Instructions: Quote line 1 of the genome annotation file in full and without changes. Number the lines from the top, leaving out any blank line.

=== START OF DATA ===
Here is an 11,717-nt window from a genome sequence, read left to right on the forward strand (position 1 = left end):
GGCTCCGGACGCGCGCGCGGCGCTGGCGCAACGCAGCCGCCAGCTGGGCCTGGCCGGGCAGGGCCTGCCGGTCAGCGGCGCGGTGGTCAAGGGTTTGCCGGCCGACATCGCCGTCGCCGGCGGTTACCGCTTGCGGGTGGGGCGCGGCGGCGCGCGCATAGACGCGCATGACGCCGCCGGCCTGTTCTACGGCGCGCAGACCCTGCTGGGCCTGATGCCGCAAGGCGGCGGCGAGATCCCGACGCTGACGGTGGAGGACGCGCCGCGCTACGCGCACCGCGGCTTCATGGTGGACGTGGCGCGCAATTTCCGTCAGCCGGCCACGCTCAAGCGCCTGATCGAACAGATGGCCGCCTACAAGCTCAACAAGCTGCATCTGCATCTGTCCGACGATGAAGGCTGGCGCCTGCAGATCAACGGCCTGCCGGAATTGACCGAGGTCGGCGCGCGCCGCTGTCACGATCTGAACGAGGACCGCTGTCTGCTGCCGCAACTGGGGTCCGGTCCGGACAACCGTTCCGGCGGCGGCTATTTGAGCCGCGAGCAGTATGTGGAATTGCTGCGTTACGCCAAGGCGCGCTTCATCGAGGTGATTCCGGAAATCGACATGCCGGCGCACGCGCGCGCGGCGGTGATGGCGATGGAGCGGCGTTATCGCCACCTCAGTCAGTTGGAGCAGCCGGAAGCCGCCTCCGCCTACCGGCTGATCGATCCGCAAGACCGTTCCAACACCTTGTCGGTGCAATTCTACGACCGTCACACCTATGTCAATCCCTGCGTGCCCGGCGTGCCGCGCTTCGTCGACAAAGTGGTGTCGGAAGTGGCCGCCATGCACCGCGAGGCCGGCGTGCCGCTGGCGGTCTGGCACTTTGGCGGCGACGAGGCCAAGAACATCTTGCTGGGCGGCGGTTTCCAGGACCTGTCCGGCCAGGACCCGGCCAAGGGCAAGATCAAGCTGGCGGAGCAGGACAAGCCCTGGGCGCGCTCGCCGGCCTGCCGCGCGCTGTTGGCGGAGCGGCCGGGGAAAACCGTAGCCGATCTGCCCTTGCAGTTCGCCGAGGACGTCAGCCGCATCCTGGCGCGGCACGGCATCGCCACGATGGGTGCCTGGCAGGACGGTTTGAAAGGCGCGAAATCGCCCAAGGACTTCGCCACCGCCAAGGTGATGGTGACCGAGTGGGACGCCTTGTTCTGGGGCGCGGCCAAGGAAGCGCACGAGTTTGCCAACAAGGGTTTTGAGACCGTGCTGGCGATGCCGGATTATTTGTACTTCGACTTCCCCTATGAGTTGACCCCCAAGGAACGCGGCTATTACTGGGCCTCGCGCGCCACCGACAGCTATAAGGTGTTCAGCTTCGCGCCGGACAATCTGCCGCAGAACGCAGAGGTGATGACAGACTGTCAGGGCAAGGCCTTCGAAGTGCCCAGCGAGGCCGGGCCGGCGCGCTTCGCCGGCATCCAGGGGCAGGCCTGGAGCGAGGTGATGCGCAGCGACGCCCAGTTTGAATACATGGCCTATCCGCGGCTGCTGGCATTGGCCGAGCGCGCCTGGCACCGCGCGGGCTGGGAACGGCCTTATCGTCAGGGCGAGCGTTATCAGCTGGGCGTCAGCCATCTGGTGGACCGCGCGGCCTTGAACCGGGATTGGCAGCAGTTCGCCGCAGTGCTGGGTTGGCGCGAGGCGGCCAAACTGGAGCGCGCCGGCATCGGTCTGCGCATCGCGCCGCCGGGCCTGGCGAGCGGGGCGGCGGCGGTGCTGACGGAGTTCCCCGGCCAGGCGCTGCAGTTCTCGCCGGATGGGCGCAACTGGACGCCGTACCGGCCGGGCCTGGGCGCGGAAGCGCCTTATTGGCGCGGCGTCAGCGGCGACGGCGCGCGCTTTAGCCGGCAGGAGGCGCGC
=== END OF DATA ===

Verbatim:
Here is an 11,717-nt window from a genome sequence, read left to right on the forward strand (position 1 = left end):